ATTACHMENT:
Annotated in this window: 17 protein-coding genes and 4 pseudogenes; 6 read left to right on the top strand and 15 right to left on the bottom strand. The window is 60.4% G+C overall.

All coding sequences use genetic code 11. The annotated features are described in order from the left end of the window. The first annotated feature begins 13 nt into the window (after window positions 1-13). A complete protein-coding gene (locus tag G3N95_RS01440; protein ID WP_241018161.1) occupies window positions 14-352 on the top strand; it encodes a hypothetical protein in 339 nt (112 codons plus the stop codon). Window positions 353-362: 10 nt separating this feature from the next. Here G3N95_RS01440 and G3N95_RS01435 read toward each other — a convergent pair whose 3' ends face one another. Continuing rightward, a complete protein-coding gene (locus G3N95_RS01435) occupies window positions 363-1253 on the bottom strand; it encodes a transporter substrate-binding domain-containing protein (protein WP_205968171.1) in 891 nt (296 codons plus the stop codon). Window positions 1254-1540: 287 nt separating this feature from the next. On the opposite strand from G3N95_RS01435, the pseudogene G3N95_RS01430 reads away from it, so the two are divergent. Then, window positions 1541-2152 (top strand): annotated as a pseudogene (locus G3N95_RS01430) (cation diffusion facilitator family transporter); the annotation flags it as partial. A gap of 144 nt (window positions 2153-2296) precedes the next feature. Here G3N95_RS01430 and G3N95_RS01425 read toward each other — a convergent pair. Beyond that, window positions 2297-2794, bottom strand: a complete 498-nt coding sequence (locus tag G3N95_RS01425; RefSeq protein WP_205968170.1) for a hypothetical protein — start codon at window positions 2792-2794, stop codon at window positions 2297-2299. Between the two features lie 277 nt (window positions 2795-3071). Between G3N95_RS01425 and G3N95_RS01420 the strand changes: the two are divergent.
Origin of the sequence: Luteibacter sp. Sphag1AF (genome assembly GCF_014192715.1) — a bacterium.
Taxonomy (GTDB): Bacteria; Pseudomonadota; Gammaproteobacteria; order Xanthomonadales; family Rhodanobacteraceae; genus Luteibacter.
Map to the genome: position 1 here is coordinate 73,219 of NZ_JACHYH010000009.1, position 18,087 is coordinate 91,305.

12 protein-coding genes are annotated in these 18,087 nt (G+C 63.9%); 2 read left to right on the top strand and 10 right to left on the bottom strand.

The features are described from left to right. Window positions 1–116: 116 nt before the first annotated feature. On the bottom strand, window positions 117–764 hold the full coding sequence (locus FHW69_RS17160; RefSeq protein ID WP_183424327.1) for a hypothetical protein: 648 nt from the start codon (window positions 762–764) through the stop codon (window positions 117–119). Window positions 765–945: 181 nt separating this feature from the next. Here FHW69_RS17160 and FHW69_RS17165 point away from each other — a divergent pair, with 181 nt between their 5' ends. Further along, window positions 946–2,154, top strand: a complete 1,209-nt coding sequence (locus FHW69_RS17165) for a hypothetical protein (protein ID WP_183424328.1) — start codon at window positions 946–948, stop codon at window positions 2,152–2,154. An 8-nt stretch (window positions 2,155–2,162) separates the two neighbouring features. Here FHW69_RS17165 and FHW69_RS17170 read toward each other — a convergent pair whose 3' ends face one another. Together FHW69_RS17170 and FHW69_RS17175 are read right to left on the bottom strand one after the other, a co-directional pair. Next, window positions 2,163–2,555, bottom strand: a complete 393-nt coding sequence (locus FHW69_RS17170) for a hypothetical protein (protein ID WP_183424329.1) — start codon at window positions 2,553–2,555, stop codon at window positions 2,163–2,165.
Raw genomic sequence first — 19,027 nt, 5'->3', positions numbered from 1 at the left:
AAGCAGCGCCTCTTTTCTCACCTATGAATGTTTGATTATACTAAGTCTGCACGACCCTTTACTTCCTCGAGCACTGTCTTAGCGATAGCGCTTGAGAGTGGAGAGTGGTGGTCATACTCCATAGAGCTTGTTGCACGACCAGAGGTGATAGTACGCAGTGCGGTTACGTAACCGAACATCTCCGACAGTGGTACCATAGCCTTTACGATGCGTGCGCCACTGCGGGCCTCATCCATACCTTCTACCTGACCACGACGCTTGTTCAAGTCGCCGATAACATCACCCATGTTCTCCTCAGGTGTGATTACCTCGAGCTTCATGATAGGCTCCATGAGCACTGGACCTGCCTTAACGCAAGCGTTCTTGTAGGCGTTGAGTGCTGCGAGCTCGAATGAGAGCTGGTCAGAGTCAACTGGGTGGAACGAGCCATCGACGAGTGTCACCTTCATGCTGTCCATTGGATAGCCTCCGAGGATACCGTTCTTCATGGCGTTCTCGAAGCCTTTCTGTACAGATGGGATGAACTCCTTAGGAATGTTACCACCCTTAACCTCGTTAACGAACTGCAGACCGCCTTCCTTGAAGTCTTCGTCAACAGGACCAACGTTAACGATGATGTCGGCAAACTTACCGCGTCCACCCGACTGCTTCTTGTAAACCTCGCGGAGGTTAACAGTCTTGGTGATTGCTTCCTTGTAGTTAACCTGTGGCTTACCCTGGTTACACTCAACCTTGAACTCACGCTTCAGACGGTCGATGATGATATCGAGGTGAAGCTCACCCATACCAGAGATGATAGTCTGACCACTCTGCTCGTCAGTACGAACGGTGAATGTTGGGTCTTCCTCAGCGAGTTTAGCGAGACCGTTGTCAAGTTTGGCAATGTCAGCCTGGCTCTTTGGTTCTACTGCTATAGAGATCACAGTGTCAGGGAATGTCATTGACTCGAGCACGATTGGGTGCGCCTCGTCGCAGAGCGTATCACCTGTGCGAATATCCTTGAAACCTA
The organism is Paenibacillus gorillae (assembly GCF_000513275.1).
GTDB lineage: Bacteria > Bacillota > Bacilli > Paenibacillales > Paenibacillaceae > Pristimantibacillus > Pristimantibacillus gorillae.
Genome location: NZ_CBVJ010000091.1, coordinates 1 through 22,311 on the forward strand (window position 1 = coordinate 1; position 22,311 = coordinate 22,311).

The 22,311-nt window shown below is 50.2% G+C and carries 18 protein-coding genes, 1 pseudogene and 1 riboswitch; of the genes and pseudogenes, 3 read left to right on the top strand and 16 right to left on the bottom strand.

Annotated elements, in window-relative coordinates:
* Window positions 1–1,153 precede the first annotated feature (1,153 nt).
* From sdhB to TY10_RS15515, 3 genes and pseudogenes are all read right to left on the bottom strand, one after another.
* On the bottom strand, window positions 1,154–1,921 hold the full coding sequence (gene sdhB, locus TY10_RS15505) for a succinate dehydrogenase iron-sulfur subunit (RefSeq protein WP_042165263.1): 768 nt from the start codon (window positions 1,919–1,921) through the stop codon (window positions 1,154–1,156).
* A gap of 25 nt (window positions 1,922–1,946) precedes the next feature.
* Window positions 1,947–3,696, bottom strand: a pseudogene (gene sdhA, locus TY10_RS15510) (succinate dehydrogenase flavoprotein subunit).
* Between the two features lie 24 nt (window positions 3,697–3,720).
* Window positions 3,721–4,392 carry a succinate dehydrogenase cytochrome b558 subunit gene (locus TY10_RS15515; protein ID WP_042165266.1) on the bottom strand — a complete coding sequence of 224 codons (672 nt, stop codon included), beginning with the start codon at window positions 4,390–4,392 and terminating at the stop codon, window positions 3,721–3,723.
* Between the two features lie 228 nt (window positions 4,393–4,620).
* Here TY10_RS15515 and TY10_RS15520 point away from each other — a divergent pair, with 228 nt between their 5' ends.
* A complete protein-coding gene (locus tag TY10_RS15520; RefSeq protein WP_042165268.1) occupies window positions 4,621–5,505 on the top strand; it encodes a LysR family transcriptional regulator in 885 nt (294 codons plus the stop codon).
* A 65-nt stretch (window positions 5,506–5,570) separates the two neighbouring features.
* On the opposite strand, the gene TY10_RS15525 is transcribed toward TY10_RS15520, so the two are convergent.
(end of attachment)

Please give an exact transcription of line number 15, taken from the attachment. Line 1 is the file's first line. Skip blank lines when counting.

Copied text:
* Window positions 1–1,153 precede the first annotated feature (1,153 nt).